How is it that the weather can be a controlling factor in what I do each day?
As a kid and as a teacher a snow day meant staying home leaving me with hours to fill. It would be a play day—one to watch TV, knit, put a puzzle together, or some other entertainment. It was not a day that I‘d spend cleaning house, doing laundry, or catching upon work.
Even after being retired, I continued that pattern. When the snow portended a shut down of business and schools, it was time to watch the Weather Channel. Where was the storm going to drop the most snow? What I should fix to eat. Intemperate weather seems to make me hungrier than usual. I have a friend, when faced with low winter temperatures, turns on the oven and bakes.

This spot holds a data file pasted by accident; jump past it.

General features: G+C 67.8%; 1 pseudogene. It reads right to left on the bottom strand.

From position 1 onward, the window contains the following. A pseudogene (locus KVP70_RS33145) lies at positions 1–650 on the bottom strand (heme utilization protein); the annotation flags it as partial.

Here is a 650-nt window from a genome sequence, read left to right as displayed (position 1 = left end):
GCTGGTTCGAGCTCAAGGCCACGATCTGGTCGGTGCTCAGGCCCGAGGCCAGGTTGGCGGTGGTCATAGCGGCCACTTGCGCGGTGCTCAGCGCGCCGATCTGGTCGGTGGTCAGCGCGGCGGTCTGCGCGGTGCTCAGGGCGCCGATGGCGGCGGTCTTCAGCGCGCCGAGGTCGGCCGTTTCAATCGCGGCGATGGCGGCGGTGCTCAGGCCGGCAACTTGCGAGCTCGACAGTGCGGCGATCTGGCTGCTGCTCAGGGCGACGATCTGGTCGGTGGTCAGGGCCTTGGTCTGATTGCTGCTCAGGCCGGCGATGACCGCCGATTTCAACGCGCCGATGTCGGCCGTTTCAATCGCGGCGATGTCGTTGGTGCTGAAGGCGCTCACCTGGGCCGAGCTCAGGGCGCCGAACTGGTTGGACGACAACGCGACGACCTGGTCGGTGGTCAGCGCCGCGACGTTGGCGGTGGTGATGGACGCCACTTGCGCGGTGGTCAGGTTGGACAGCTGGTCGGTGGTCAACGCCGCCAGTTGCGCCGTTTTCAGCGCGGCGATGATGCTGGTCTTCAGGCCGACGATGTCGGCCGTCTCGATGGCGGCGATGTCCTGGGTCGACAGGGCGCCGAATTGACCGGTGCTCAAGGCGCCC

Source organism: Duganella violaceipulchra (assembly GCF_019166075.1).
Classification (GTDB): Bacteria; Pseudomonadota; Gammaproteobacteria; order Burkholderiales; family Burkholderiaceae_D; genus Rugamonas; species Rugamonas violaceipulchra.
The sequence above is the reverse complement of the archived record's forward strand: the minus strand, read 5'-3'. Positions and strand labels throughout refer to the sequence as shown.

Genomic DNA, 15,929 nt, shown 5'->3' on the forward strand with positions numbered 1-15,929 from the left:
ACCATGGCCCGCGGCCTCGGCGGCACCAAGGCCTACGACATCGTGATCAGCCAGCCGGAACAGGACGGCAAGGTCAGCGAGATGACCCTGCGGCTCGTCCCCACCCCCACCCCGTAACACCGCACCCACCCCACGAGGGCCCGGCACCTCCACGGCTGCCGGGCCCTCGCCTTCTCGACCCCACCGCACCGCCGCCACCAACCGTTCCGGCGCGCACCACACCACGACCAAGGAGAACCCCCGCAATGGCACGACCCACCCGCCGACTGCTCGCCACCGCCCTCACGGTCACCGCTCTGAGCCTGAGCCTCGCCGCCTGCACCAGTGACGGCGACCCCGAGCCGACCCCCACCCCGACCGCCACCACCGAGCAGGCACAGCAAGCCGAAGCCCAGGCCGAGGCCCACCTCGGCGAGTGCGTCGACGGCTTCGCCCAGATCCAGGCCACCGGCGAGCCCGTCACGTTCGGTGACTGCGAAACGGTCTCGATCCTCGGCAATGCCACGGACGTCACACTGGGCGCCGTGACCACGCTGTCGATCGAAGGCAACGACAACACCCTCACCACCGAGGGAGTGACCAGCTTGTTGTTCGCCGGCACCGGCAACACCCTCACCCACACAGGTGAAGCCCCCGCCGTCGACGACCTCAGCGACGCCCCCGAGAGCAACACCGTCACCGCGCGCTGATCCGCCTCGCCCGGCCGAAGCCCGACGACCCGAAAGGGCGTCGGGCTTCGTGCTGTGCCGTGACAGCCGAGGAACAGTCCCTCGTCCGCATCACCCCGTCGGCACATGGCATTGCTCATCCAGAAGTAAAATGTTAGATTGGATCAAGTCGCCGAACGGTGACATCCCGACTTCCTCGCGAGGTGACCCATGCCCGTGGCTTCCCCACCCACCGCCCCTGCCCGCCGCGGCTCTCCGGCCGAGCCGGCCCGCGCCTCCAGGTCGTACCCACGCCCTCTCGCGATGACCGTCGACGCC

The same thing is true in the summer when the temperatures soar above 90 degrees and the humidity seems to match. I retreat indoors with the windows and doors closed, and the air conditioner cooling the air to comfort.
I no longer treat the day as an ordinary one where I spend my morning writing. My mind says you can sit at your computer and write, but I find it hard to do. I can’t sit outside with my laptop, my office is not air-conditioned. I turn on the TV weather. How hot is it going to be? Will we have storms?
Weather. How does it affect you?